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Nutrition is the most important factor for diabetic patients because it impacts directly on the blood glucose levels. As an intervention plan for the diabetic patients, it comes with restriction on the kinds of foods the patients should take based on their glycemic index and nutrient content (Ross, Boucher, O’Connell, American Diabetic Association, 2005). Diabetic patients need to be enrolled on a healthy diet that prevents an occurrence of hypoglycemia and hyperglycemia. A diabetic diet entails healthy eating in which all nutrients are available to the patients with minimal fats and added sugar.
Diabetic patients should consume carbohydrates that exhibit high fiber content in concert with slow sugar release. Being directly responsible for the blood sugar level, the quality of carbohydrates is essential to consider for the patients. It is necessary to limit intake of highly refined carbohydrates, for instance, bread and pasta because they increase the blood sugar level at an accelerated speed. Complex carbohydrates have lower glycemic index hence increasing the blood sugar level at a slower rate. Blood glucose, therefore, remains moderate. Examples of high fiber carbohydrates suitable for diabetic patients are brown rice, steel cut oats, and peas.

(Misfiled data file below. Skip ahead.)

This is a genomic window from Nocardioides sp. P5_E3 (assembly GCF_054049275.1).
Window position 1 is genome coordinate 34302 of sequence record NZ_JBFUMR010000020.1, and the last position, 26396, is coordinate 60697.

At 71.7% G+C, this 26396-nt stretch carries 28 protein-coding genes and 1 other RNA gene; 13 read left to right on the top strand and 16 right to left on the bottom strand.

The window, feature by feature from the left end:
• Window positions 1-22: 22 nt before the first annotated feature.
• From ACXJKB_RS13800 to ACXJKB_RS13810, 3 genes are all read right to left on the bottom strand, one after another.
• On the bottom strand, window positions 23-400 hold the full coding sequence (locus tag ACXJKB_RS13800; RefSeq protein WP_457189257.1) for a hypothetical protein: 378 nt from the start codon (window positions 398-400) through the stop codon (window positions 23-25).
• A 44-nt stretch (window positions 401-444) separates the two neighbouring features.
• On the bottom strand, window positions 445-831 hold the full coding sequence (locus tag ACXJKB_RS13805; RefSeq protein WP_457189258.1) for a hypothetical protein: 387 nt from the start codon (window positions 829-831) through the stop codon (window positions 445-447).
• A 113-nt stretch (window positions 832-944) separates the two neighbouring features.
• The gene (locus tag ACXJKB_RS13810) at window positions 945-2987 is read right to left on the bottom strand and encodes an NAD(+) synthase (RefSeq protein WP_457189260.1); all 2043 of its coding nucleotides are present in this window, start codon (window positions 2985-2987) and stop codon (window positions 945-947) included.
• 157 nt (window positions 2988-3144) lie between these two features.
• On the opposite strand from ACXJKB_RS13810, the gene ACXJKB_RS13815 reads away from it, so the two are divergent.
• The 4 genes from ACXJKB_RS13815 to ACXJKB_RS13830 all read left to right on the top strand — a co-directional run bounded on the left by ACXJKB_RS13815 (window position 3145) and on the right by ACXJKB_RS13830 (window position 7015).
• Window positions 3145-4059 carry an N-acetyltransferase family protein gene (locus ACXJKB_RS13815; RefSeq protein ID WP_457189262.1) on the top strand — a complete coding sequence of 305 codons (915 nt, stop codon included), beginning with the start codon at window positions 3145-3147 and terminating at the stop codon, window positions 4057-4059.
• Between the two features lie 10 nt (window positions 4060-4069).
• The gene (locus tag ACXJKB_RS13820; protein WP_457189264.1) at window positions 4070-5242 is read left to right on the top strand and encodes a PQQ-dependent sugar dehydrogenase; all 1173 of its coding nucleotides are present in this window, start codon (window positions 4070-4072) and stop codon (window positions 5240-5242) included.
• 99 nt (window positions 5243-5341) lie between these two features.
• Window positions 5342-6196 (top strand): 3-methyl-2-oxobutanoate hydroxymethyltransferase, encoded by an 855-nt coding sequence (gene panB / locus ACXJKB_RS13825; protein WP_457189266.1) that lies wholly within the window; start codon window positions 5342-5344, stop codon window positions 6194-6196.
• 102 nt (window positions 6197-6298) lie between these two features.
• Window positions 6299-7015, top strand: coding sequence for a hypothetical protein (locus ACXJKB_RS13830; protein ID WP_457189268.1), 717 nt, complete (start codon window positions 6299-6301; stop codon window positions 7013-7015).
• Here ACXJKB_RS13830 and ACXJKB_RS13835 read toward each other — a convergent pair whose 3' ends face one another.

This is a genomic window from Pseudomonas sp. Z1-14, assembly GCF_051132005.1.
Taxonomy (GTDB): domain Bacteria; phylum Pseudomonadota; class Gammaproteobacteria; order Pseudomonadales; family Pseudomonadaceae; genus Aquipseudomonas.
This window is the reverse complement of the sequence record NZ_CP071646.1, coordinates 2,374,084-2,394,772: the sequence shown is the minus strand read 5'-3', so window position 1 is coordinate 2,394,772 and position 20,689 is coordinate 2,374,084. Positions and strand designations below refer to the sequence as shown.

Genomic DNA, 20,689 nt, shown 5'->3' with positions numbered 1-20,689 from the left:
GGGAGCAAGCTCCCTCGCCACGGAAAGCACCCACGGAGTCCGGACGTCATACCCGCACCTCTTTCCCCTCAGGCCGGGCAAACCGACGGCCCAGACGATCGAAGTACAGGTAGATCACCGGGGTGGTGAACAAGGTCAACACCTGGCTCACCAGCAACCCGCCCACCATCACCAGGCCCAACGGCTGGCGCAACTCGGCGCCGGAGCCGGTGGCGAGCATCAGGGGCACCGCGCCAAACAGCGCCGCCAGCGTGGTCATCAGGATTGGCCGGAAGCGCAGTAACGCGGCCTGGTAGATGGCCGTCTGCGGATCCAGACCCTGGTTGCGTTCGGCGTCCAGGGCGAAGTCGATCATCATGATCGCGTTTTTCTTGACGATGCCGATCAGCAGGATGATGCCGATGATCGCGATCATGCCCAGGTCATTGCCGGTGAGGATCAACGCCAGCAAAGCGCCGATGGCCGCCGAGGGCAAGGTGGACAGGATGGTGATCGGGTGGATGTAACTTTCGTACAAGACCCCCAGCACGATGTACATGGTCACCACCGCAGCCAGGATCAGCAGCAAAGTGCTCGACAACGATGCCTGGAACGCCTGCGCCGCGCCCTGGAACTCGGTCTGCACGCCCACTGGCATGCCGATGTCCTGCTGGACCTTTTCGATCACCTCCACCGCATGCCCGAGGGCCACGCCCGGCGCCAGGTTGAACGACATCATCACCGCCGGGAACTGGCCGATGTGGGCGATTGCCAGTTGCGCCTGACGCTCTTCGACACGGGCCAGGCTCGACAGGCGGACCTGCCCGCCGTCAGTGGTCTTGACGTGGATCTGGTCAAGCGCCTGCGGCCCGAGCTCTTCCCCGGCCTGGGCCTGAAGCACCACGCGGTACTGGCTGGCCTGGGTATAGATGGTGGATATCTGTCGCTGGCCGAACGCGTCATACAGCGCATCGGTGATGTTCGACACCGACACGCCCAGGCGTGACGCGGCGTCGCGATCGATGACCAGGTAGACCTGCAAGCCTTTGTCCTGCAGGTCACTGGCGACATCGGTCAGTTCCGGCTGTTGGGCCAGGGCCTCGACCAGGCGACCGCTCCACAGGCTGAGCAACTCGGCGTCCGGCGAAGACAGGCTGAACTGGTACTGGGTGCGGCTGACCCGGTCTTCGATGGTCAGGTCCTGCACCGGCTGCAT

Adopting a healthy diabetic diet does not translate to the total elimination of sugary foods from the diet. Patients have to moderate the intake to ensure the amounts taken do not cause hyperglycemia. Patients need to limit the amount of hidden sugar they take in packaged and fast foods. In regulating carbohydrate intake, limiting soft drinks and processed food intake is essential. Choosing what to eat for the diabetic patients extends to the fat intake (Ross et al., 2005). It is important for the patients to consider the kind of fats they take because it has bearing on the diabetic status. Saturated and Trans fats constitute unhealthy fats for diabetic patients. Saturated fats come from animal products like
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